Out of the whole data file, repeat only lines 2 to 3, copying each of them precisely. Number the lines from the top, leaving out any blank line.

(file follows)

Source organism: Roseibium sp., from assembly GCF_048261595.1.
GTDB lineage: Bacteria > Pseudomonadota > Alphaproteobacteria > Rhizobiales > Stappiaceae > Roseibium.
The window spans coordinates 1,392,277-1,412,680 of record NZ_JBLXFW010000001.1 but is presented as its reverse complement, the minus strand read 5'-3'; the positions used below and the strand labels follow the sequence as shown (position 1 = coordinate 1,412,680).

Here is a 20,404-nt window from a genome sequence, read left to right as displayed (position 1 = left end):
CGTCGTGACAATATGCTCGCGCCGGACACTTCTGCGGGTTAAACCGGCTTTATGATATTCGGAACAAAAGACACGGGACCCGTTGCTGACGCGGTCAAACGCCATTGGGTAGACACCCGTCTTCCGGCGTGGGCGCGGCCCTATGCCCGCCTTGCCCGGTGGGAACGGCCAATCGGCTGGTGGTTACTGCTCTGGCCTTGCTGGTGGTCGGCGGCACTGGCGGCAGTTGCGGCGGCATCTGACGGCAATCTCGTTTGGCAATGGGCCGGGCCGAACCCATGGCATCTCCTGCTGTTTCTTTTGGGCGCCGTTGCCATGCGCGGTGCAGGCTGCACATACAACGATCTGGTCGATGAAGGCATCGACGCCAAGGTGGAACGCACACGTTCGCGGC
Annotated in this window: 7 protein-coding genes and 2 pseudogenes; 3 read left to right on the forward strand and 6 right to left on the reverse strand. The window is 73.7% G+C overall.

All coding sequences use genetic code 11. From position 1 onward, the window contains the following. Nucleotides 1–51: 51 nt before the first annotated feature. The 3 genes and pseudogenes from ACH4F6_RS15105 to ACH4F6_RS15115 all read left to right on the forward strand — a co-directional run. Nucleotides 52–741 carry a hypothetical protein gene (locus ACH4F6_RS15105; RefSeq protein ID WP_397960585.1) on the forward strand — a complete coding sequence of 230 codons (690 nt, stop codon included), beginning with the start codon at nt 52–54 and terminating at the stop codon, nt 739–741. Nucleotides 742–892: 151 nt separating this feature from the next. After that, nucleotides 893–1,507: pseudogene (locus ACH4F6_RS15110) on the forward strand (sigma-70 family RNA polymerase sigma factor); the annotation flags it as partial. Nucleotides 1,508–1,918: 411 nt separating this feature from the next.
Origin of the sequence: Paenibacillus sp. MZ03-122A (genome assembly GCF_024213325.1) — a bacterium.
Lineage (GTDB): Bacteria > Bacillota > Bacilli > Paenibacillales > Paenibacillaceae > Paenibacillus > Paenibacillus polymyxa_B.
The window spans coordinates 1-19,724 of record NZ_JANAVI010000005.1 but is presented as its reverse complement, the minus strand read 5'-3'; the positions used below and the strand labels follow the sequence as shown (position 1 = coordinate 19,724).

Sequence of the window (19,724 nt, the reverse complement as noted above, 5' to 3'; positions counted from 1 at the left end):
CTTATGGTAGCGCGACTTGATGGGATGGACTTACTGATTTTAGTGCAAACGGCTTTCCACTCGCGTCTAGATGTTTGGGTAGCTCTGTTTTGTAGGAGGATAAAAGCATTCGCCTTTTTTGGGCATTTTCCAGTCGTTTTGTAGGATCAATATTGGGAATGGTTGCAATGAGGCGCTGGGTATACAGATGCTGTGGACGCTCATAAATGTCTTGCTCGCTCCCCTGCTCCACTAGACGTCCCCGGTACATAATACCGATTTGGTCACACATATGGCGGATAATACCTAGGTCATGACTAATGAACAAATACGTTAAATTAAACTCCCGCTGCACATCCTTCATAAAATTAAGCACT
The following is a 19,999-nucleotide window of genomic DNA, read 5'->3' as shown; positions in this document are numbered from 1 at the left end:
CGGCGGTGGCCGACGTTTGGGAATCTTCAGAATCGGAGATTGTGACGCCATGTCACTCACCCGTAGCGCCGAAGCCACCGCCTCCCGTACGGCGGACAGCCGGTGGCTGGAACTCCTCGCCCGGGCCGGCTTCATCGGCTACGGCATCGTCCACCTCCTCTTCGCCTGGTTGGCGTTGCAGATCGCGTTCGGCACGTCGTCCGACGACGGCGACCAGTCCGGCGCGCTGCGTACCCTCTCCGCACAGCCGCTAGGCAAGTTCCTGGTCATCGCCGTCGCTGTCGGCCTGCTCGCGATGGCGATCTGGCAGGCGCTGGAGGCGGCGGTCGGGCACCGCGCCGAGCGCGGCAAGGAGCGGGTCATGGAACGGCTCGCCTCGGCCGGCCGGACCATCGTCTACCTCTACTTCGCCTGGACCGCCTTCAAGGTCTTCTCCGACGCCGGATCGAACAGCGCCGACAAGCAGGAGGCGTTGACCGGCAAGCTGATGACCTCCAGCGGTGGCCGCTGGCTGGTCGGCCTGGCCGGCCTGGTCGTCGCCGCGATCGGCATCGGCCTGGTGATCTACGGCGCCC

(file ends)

GTDB lineage: Bacteria > Pseudomonadota > Alphaproteobacteria > Rhizobiales > Stappiaceae > Roseibium.
The window spans coordinates 1,392,277-1,412,680 of record NZ_JBLXFW010000001.1 but is presented as its reverse complement, the minus strand read 5'-3'; the positions used below and the strand labels follow the sequence as shown (position 1 = coordinate 1,412,680).